Microbiology Project Topics

Mosquito Net and the Reduction of Menace of Malaria Fever in Kogi State

Mosquito Net and the Reduction of Menace of Malaria Fever in Kogi State

Mosquito Net and the Reduction of Menace of Malaria Fever in Kogi State

Chapter One

Objectives of the study

The main objective of the study is to examine the use of mosquito net in the reduction of menace of malaria fever in Kogi state. The following are the specific objectives of the study:

  1. To assess the knowledge of insecticide-treated net use.
  2. To examine the factors influencing the use of insecticide-treated net.
  3. To determine the reasons obtained for not using insecticide-treated net.
  4. To carry out a comparison of insecticide-treated net utilization with the reduction of malaria fever.



Malaria is an internationally devastating disease and continues to be one of the most devastating infectious diseases of our time, rivaling Human Immunodeficiency Virus/ Acquired Immune Deficiency Disease Syndrome (HIV/AIDS) and Tuberculosis as killer diseases in tropical and subtropical regions (WHO, 2016).

Malaria infection is caused by a protozoan (Plasmodiae). Malaria infection occurs when favorable environmental conditions of temperature, rainfall, and humidity are created for the female Anopheles mosquitoes, carrying the Plasmodium, to bite a susceptible host (Ogala et al., 2019). Malaria infection is endemic in Nigeria, with a prevalence of 919 per 10,000 of population; it remains one of the leading causes of morbidity and mortality (WHO, 2016).

It accounts for seven out of ten outpatient visits in Nigerian hospitals as well as being responsible for about 20% and 30% of infant and under-5 mortality rate, respectively (Osondu and Jerome, 2019).

The renewed Abuja, Nigeria, target for roll back malaria (RBM), a control program for malaria, targets 80.0% of children <5 years of age and pregnant women to use insecticide-treated mosquito nets (ITN) between 2006 and 2010 (Koudou et al., 2017).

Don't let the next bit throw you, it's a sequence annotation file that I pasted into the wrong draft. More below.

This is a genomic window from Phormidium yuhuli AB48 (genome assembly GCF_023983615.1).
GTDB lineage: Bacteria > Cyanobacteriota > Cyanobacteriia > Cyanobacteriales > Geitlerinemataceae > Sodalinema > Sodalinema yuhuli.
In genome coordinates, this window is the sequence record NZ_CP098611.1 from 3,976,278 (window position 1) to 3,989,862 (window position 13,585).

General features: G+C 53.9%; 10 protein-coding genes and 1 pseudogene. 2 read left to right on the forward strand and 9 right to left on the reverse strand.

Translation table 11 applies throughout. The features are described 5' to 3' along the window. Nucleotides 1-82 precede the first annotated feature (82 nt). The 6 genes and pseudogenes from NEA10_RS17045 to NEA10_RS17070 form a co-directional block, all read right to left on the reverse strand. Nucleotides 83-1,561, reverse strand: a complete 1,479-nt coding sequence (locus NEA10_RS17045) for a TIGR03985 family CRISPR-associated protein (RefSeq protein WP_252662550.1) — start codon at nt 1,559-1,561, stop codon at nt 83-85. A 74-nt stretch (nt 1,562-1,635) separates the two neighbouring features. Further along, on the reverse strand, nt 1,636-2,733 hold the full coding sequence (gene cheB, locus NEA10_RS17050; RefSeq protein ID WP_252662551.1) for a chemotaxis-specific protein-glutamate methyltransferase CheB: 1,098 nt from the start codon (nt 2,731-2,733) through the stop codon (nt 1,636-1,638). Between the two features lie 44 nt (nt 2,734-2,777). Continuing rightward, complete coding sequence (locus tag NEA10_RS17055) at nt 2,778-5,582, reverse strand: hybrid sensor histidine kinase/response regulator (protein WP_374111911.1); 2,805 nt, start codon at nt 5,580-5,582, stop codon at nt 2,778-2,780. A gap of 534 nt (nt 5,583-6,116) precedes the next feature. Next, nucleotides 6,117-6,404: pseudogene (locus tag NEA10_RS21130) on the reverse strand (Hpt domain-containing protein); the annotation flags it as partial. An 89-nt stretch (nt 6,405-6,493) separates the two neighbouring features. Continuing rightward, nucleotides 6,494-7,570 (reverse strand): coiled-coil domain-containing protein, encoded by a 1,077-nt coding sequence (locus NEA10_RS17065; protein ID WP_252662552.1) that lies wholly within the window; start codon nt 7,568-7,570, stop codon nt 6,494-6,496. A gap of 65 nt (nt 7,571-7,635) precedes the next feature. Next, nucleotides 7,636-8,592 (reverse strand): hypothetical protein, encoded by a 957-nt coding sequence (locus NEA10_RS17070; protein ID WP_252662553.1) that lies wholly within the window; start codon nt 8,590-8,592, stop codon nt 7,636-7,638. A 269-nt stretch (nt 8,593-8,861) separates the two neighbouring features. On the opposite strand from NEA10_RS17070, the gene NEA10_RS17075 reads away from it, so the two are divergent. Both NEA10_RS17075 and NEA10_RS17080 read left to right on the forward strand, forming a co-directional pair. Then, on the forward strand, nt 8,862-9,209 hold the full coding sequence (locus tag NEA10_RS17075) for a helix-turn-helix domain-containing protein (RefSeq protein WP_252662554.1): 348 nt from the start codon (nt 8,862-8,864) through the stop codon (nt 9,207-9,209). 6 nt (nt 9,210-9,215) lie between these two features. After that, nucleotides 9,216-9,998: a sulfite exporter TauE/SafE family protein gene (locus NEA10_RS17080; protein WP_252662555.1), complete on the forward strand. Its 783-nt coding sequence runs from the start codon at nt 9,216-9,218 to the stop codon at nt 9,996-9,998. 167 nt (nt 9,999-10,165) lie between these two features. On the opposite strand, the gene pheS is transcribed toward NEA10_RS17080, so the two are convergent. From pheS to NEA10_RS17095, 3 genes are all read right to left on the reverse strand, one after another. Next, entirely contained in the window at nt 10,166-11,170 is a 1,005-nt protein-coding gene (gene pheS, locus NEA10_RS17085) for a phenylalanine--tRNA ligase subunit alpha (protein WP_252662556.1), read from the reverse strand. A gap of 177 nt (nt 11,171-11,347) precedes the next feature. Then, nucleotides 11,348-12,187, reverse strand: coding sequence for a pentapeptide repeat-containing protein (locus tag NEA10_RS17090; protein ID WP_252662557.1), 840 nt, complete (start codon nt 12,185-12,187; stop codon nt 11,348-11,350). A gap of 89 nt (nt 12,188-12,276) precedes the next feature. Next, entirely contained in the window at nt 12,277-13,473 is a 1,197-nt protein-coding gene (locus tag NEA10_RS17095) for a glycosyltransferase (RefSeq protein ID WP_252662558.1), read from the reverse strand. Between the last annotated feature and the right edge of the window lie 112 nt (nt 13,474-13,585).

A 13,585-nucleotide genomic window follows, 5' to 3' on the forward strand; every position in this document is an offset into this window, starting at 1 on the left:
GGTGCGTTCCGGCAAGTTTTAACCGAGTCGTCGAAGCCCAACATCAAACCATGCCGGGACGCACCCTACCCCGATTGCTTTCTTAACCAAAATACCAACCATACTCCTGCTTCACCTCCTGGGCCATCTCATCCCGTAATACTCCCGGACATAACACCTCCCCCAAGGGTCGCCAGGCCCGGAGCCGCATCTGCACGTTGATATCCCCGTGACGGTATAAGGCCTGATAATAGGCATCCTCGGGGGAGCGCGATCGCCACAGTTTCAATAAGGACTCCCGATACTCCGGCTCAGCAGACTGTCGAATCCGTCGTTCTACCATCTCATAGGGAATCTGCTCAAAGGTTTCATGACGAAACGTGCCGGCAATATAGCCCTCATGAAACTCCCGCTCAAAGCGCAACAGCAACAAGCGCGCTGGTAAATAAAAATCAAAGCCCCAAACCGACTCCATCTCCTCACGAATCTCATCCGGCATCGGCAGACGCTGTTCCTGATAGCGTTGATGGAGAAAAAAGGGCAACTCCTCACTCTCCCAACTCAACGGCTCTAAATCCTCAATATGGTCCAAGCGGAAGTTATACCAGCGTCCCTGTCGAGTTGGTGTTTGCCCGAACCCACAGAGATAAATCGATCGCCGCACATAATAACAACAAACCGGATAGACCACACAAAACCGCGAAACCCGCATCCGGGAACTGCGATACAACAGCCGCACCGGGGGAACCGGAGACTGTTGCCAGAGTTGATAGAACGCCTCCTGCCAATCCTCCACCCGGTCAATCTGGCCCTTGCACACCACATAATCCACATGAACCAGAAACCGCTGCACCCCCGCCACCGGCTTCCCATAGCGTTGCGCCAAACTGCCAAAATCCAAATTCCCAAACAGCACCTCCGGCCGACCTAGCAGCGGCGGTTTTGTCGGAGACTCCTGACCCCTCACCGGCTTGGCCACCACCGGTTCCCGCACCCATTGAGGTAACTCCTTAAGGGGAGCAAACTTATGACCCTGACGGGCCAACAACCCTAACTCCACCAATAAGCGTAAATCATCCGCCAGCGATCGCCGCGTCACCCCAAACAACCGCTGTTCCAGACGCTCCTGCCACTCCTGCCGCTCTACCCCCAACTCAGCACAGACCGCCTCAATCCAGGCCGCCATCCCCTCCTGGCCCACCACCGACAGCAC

The millennium development goal 6 has a target of halting and beginning to reverse the incidence of malaria in 2015. These control programs are aimed at reducing the morbidity and mortality, resulting from malaria infections in at-risk groups (pregnant women and under-fives). The past decades have witnessed an increase in international funding for malaria control. This increased funding has led to an increase in accessing ITN in Sub-Saharan Africa (Okafor and Odeyemi, 2012)

At the end of 2010, approximately 289 million ITNs were delivered to the Sub-Saharan African region; this is enough to take care of 76% of the 765 million persons at risk (WHO, 2016).

ITN is currently one of the most cost-effective options for reducing malaria-related morbidity and mortality and has been reported to reduce malaria mortality by 17% in children <5 years of age (Nankinga et al., 2012). The World Health Organization recommends the use of ITN and long-lasting ITNs for the prevention of malaria (WHO, 2016).

The RBM program has brought about an increase in awareness of malaria preventive measures such as ITN use, indoor residual spraying, environmental sanitation, and use of window and door nettings. Hanson et al. (2018) in Tanzania, reported an increase in net ownership and usage from 44% to 65% and from 33% to 56%, respectively, between 2005 and 2007 after implementing malaria intervention programs. Kimbi et al. (2014) observed that awareness of malaria was high in both rural (98.04%) and urban (98.97%) settings and subjects had good perception of ITN as a means of malaria prevention (99.0%). Baume and Marin (2010) conducted a survey within some selected countries in Sub-Saharan Africa with Nigeria inclusive between 2000 and 2004; they reported that bed net use among children younger than 5 years within households with at least one-bed net ranged from 48% to 73%. Epidemiological surveys have shown significant differences between awareness, ownership, and usage of ITN. Atieli et al. (2011) in Uganda reported ownership rate of 71.0% as against usage of 56.3%. In Cameroun, Kimbi et al. (2014) reported ownership rate of 47.0% and usage of 69.7%.

A Nigerian study by Edelu et al. (2010) reported a high awareness rate of 80.0% but the utilization rate of ITN was markedly low (26.1%). Other studies in Nigeria reported rates of ITN usage as 53.0% and 49.8%, respectively.